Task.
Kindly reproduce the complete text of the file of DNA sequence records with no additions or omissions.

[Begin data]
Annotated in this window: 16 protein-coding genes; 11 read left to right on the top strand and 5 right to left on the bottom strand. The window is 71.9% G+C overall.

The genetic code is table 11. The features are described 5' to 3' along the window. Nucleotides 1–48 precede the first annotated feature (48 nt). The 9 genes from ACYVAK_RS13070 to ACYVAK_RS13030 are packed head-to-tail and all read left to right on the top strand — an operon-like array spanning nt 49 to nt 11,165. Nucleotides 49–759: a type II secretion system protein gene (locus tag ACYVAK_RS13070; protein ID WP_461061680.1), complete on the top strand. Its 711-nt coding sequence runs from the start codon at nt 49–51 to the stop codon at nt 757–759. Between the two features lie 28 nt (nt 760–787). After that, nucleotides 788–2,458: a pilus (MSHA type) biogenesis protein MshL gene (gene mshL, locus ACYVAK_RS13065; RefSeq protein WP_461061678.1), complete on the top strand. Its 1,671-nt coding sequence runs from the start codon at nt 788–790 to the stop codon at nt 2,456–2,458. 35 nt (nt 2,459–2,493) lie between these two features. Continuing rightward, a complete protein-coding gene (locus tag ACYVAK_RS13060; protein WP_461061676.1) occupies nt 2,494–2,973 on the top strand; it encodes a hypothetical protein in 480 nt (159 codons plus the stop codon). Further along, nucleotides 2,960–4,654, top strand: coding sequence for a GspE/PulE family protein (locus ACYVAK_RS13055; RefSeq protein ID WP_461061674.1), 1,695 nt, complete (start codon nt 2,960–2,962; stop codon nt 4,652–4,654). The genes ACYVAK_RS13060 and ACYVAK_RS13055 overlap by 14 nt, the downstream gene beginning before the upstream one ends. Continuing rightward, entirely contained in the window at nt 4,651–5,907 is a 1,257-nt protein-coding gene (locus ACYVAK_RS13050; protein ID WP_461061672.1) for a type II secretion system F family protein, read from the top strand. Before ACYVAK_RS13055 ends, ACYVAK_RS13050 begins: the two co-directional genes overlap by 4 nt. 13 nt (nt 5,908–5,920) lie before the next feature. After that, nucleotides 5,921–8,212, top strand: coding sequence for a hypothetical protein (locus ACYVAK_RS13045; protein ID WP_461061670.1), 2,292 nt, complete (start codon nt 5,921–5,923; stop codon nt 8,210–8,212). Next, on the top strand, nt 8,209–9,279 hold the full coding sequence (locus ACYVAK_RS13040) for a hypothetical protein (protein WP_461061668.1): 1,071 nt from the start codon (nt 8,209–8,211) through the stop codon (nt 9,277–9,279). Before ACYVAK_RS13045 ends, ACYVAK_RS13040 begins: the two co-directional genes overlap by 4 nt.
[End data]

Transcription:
Annotated in this window: 16 protein-coding genes; 11 read left to right on the top strand and 5 right to left on the bottom strand. The window is 71.9% G+C overall.

The genetic code is table 11. The features are described 5' to 3' along the window. Nucleotides 1–48 precede the first annotated feature (48 nt). The 9 genes from ACYVAK_RS13070 to ACYVAK_RS13030 are packed head-to-tail and all read left to right on the top strand — an operon-like array spanning nt 49 to nt 11,165. Nucleotides 49–759: a type II secretion system protein gene (locus tag ACYVAK_RS13070; protein ID WP_461061680.1), complete on the top strand. Its 711-nt coding sequence runs from the start codon at nt 49–51 to the stop codon at nt 757–759. Between the two features lie 28 nt (nt 760–787). After that, nucleotides 788–2,458: a pilus (MSHA type) biogenesis protein MshL gene (gene mshL, locus ACYVAK_RS13065; RefSeq protein WP_461061678.1), complete on the top strand. Its 1,671-nt coding sequence runs from the start codon at nt 788–790 to the stop codon at nt 2,456–2,458. 35 nt (nt 2,459–2,493) lie between these two features. Continuing rightward, a complete protein-coding gene (locus tag ACYVAK_RS13060; protein WP_461061676.1) occupies nt 2,494–2,973 on the top strand; it encodes a hypothetical protein in 480 nt (159 codons plus the stop codon). Further along, nucleotides 2,960–4,654, top strand: coding sequence for a GspE/PulE family protein (locus ACYVAK_RS13055; RefSeq protein ID WP_461061674.1), 1,695 nt, complete (start codon nt 2,960–2,962; stop codon nt 4,652–4,654). The genes ACYVAK_RS13060 and ACYVAK_RS13055 overlap by 14 nt, the downstream gene beginning before the upstream one ends. Continuing rightward, entirely contained in the window at nt 4,651–5,907 is a 1,257-nt protein-coding gene (locus ACYVAK_RS13050; protein ID WP_461061672.1) for a type II secretion system F family protein, read from the top strand. Before ACYVAK_RS13055 ends, ACYVAK_RS13050 begins: the two co-directional genes overlap by 4 nt. 13 nt (nt 5,908–5,920) lie before the next feature. After that, nucleotides 5,921–8,212, top strand: coding sequence for a hypothetical protein (locus ACYVAK_RS13045; protein ID WP_461061670.1), 2,292 nt, complete (start codon nt 5,921–5,923; stop codon nt 8,210–8,212). Next, on the top strand, nt 8,209–9,279 hold the full coding sequence (locus ACYVAK_RS13040) for a hypothetical protein (protein WP_461061668.1): 1,071 nt from the start codon (nt 8,209–8,211) through the stop codon (nt 9,277–9,279). Before ACYVAK_RS13045 ends, ACYVAK_RS13040 begins: the two co-directional genes overlap by 4 nt.